Ken Curtis' childhood was more ''Opie'' than ''Festus''

"The prisoners ate the same as mother cooked for us, so it was mighty good,"

CBS Television Distribution

You'd be forgiven for spending time daydreaming about Mayberry. No matter what your lot is in life, you can do with a little idyllic Southern hospitality. Mayberry is one of the great TV settings because of how it draws you in. To live in Mayberry is to be known; the whole town is like a drier version of the bar from Cheers. These folks have known you since you were knee-high to a grasshopper. It's all very cute.

Ken Curtis, though, wasn't on The Andy Griffith Show. He was in Gunsmoke and stayed there for over 12 years. As Festus, Curtis filled the shoes of previous Dodge City deputy Chester Goode. And although he was a deputy, he was no Barney Fife. Instead, Festus Haggen was scruffy, grumpy, and downright illiterate. But in real life, Ken Curtis the actor had more in common with his Mayberry counterpart than one might imagine.

Ken Curtis' father was the sheriff of Las Animas, Colorado. In a 1973 interview with The Cincinnati Enquirer, Curtis revealed some fun details that could be straight out of an episode of The Andy Griffith Show.

"People used to get arrested just so they could stay in my Dad's jail and eat my mother's cooking," he said. It's almost like Otis and Aunt Bee have their roots in Las Animas, not Mt. Pilot.

"The prisoners ate the same as mother cooked for us, so it was mighty good," said Curtis. 

"It was depression time and people weren't eatin' too good. My mother was a very plain cook, but a very good cook. I can never remember a morning we didn't have hot biscuits for breakfast. She got up around 5 AM and cooked on an old wood stove. She served the biscuits with plenty of good fresh butter she churned. We owned four cows and had a little place over at the old livery stable to keep the cows. Breakfast was a really good meal — homemade jam or jelly, fried eggs, bacon, or ham. We always had our big meal at noon and supper at night. I remember my mother was allowed a dollar a day to feed each prisoner. She was a real good manager."

Although we can't picture Aunt Bee out milking cows, the rest of the details sound right at home in Mayberry. 

So, what do you think the characters in The Andy Griffith Show would've made of ol' Festus, anyhow? Let us know in the comments section below!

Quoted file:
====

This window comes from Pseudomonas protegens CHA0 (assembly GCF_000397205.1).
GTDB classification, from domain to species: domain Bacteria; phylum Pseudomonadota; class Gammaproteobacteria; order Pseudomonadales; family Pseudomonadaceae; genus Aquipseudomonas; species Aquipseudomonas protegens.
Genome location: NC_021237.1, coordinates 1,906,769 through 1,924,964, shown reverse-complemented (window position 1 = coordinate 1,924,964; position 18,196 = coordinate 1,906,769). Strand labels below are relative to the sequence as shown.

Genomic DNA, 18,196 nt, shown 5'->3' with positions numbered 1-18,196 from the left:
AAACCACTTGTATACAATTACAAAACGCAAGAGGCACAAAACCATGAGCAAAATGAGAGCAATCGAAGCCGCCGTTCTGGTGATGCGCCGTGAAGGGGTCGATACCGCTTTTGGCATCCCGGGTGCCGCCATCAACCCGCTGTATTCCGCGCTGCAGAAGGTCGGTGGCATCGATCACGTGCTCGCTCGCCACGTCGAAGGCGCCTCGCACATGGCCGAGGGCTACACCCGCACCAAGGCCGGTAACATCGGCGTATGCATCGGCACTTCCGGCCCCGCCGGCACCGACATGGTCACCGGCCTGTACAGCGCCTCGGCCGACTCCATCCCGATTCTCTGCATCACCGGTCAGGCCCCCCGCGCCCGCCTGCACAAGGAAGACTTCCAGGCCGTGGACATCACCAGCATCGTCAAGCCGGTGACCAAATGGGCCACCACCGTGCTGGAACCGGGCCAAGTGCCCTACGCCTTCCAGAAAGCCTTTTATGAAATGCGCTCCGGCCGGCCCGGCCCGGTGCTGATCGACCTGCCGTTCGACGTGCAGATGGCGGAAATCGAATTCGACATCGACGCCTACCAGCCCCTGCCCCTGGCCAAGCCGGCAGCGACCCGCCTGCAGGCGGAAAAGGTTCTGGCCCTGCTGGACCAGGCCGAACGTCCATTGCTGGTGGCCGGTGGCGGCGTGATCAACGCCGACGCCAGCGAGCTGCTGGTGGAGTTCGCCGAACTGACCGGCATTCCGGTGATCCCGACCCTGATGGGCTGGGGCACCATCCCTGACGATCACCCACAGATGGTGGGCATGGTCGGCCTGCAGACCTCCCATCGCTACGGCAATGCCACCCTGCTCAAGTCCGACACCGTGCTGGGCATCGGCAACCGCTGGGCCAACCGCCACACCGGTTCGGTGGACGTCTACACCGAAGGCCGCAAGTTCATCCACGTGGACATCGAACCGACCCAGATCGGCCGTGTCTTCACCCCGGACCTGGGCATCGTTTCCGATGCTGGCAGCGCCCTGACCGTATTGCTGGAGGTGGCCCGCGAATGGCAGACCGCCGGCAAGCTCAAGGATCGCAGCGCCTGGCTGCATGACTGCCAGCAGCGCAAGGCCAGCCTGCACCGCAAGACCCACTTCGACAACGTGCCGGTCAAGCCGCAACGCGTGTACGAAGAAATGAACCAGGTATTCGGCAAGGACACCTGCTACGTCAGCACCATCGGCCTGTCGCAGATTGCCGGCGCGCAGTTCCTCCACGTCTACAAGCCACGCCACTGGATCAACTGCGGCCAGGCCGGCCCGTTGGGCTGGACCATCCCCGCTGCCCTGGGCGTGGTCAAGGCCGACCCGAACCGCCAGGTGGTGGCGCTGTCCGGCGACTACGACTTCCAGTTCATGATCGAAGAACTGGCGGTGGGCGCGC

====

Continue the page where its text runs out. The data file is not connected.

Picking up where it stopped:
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21 Comments

LynCarrigan 1 month ago
Chester for me but Festus was brave and loyal and good firepower for Matt.
Sooner 1 month ago
Now that's downright interestin.
sueeastlake 1 month ago
Ken Curtis added a lot to Gunsmoke, and the love/hate relationship between Festus and Doc was wonderful.
thediamond 1 month ago
I liked Ken Curtis, he was a talented fellow. Cheers though, is still too different to be akin to Mayberry.
Marcellia 1 month ago
Sorry, but I like Chester better. Festus just had an attitude all the time and was trying to hard to be liked. Chester had the pulse of Didge City.
tootsieg 1 month ago
Ken Curtis did have an Opie childhood. Like Otis, sure sounds like the prisoners ate well and had a nice stay.
cperrynaples 1 month ago
Aunt Bee actually did milk a cow...on Mayberry RFD!
RoyBoy48 1 month ago
Talented Ol cuss Ken Curtis was,made appearances for handicap kids Hospitals, and was a good quarterback
McGillahooala 1 month ago
I visited Los Animas last year to see the courthouse. His boyhood home. I was passing through and had to make the detour.

Runeshaper 1 month ago
First off, I really enjoyed the Mayberry/Cheers analogy. That was cool.

Second, it sure sounds like those people ate REAL good! lol

Third, I think Festus would have gotten along pretty well with most of the folks in Mayberry.
raddad Runeshaper 1 month ago
Maybe not so much with Floyd. I don’t think he ever stepped foot in a barber shop.
Runeshaper raddad 1 month ago
HAHAHAHA fair point!
murgatroid45 raddad 1 month ago
Howard Mcnear "Floyd" played Doc on the radio version of Gunsmoke.
Yes, and the "New" Mayor of Mayberry played "Chester" on the radio version of Gunsmoke
WordsmithWorks 1 month ago
It's hard for this city slicker to believe there were actually small towns in which the sheriff's wife cooked for the prisoners.
In a most positive light, I would call it a yarn, but truthfully, it smells of BS.
LoveMETV22 harlow1313 1 month ago
According to bios on Mr Curtis:

"Born the youngest of three boys in Lamar in Prowers County in southeastern Colorado, Curtis lived his first ten years on a ranch on Muddy Creek in eastern Bent County. In 1926, the family moved to Las Animas, the county seat of Bent County, so that his father, Dan Sullivan Gates, could run for sheriff. The campaign was successful, and Gates served from 1926 to 1931 as Bent County sheriff."

" In a most positive light, I would call it a yarn, but truthfully."

Guess it's possible either way? Truthful or not.
You need to remember that she would probably only have to cook for one or two prisoners at a time.
Biggierat harlow1313 1 month ago
We’re talking a small town in Depression era Colorado. It’s completely plausible that could’ve happened.
Sooner WordsmithWorks 1 month ago
Being an old Southern boy, I can tell you it's the way many towns did. They had to hire someone to provide meals.
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